Why file a continuation application before your utility patent is granted?
“I don’t know what I don’t know.”
This axiom rings true for me especially when it comes to the future. My hunch is that most patent owners cannot foresee all the ways in which competitors will try to design around their patents. Filing a continuation application before the issue date of your utility patent keeps pendency alive, thereby enabling you to pursue additional claims with the earlier priority date of your prior patent filing(s). There is no option to file a continuation application after your patent is granted.
Attempts to design around your patent
The scope of your patent protection will be defined by the claims which have now been allowed by the patent examiner. Competitors commonly study patent claims to see if they can design around them. In fact, there’s nothing wrong with that. The public has a right to know what you patented, which includes the right to sell products and services that avoid infringement. It’s called fair competition.
Hindsight is perfect
The problem for patent owners is that they cannot prophetically block all the ways in which competitors will nearly copy the patented product without infringing the claims. Only time will tell how clever folks can get in avoiding certain claim limitations.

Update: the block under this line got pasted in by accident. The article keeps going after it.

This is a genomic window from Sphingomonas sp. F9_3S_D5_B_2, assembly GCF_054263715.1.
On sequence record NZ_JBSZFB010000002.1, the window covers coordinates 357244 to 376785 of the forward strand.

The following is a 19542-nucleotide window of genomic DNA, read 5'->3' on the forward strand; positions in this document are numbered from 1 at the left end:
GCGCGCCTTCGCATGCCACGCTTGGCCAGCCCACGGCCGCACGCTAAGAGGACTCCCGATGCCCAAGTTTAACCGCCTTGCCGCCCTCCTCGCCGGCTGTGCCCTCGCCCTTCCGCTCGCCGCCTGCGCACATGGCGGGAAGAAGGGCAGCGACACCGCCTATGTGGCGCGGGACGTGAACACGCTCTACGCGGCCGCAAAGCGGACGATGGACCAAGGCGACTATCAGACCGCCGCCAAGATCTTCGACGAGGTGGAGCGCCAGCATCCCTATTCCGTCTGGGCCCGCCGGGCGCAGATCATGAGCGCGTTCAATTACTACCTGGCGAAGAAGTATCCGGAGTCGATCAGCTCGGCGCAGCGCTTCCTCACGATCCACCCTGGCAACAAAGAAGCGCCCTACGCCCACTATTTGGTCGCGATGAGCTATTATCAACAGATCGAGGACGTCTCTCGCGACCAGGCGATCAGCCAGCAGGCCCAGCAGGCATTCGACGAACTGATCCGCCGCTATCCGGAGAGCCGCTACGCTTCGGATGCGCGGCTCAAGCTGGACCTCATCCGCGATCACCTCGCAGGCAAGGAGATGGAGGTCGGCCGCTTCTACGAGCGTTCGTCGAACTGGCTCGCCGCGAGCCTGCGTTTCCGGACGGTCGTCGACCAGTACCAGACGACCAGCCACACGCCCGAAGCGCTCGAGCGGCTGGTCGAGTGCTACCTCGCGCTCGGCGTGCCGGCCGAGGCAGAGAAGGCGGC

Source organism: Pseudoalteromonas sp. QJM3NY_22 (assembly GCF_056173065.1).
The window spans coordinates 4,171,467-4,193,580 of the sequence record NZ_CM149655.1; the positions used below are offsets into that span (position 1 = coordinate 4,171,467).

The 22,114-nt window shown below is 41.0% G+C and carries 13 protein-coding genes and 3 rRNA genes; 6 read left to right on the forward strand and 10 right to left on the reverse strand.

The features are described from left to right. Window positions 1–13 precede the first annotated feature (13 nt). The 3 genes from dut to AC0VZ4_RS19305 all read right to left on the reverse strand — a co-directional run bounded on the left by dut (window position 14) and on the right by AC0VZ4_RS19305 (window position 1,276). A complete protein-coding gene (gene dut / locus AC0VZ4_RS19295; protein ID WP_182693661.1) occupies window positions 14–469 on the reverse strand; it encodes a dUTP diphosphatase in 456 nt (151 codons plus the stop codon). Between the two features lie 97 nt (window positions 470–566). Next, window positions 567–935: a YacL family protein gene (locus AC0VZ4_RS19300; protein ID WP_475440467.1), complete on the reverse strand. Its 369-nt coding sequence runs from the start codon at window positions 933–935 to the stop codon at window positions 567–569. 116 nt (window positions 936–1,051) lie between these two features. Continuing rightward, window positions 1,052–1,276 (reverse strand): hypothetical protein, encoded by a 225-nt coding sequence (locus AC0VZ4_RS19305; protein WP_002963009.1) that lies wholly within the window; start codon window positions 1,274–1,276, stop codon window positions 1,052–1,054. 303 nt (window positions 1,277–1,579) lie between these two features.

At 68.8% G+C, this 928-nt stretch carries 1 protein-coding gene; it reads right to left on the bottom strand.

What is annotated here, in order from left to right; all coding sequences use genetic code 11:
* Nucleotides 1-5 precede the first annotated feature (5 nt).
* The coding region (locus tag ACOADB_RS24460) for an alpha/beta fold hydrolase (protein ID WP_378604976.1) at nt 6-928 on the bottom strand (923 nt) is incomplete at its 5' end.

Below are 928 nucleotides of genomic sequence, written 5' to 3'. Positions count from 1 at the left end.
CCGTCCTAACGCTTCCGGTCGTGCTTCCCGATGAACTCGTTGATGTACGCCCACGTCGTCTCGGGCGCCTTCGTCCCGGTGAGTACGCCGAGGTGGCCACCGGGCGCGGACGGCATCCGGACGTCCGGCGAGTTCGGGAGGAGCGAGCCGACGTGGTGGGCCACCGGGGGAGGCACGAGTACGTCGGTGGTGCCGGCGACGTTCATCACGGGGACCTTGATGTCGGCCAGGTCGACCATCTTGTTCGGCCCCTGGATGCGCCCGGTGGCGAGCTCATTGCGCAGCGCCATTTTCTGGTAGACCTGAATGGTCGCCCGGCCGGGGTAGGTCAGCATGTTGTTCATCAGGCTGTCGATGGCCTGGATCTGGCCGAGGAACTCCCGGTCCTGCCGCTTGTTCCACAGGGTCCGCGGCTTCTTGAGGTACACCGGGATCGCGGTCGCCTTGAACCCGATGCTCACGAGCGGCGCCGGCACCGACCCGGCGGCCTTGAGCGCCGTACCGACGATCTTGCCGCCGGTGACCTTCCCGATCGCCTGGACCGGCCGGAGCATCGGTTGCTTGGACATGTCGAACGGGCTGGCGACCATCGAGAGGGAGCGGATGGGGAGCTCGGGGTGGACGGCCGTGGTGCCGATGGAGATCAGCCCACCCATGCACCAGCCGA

Having a continuation application in place serves as a placeholder, meaning that the continuation application may contain a very simple claim upon initial filing. After the patent owner has an opportunity to see what the marketplace is doing in response to their issued patent, the patent owner may then file a Preliminary Amendment to add more strategic claims to the continuation application.
When must a continuation application be filed?
A continuation application is also known as a “child” application while the pending application to which it claims priority is the “parent” application. A child application must be filed while the parent application is pending – i.e., not abandoned or issued.
It’s too late to file a continuation application if the parent patent application has already issued. Therefore, it’s critical to plan ahead and time the payment of the issue fee to give yourself enough time to file the continuation.
To err on the side of caution, it’s best to have the continuation prepared and ready to be filed at the time you pay the issue fee. If that is not possible or you prefer to pay the issue fee sooner, then it would be prudent to have to continuation ready within a couple of weeks after paying the issue fee. At a minimum, you can file the continuation promptly with a single placeholder claim and go back with a Preliminary Amendment to add more claims.
The critical task is to file the continuation while the parent application is still pending.
Boost value of your patent portfolio
If you are open to licensing or selling your IP, pending patent applications can be highly valuable. A potential licensee or acquirer wants to know if they have the option to pursue additional claims to enforce against the competition.
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